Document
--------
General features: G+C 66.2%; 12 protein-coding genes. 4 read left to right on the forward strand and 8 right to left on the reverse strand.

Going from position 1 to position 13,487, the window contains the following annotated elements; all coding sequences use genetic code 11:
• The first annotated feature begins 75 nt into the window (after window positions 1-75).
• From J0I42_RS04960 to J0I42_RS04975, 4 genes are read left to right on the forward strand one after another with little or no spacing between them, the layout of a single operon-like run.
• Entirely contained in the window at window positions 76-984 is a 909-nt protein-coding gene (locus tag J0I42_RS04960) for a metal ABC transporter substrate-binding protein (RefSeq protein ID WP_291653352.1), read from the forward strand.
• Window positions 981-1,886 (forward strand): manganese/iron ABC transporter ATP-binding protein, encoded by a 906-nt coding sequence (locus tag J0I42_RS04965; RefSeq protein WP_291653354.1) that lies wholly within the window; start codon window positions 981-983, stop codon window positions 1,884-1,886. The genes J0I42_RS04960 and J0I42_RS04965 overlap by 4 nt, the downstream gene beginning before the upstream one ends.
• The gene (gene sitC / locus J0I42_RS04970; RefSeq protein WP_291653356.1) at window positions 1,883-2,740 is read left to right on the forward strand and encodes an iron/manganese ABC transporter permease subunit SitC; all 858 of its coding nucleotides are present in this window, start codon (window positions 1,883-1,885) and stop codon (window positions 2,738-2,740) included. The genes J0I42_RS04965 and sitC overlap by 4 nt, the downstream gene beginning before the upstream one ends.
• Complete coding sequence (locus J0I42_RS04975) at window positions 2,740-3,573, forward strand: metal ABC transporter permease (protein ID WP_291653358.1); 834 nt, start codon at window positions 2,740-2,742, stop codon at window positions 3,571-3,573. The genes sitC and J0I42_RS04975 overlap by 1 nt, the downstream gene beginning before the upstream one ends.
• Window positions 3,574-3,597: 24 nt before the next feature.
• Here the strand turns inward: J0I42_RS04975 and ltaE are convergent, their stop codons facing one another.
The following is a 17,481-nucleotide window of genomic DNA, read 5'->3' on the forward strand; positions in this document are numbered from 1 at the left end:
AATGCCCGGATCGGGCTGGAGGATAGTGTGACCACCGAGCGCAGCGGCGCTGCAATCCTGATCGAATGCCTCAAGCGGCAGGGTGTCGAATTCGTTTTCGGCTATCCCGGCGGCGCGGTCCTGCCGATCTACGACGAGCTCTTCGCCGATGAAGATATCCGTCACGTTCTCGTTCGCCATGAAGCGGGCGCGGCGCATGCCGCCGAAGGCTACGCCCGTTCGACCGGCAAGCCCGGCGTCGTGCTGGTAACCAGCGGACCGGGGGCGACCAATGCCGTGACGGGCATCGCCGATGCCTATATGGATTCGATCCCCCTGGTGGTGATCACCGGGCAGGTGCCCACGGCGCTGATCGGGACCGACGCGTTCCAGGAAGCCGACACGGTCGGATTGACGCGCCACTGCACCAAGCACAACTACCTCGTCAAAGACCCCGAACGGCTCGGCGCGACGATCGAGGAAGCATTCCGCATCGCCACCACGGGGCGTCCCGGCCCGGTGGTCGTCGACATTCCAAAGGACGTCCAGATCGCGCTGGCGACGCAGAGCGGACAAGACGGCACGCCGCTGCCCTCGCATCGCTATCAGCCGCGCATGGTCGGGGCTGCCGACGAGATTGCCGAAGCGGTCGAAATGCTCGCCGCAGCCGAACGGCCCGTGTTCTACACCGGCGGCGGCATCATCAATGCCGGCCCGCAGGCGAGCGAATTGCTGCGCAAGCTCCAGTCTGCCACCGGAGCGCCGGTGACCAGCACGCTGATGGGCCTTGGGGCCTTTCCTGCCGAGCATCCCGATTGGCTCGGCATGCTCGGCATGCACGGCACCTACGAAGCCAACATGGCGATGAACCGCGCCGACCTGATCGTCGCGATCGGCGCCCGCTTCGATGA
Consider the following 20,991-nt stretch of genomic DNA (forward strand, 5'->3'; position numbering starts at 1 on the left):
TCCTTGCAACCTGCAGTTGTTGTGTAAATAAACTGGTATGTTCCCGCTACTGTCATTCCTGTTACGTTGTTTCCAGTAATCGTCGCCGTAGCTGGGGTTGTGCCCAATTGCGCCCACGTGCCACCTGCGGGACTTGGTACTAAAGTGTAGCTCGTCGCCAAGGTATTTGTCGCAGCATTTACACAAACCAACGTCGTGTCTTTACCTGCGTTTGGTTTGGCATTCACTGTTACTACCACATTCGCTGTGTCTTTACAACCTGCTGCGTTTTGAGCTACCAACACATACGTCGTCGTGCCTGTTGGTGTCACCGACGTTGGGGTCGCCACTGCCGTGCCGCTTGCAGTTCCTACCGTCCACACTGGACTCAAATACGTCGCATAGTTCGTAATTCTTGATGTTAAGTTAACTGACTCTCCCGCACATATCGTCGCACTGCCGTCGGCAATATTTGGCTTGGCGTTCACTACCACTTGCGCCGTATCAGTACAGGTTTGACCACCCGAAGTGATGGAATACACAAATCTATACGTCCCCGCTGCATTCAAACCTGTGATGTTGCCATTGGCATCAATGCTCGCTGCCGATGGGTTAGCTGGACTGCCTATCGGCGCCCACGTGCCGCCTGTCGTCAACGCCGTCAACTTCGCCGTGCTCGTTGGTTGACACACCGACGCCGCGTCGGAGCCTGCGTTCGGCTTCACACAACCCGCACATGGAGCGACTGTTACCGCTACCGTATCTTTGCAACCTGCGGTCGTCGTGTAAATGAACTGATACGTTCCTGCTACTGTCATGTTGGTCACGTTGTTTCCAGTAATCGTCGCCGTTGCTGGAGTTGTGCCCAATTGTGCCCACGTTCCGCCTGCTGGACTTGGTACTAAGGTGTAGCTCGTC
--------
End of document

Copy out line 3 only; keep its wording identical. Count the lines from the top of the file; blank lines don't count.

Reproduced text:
• The first annotated feature begins 75 nt into the window (after window positions 1-75).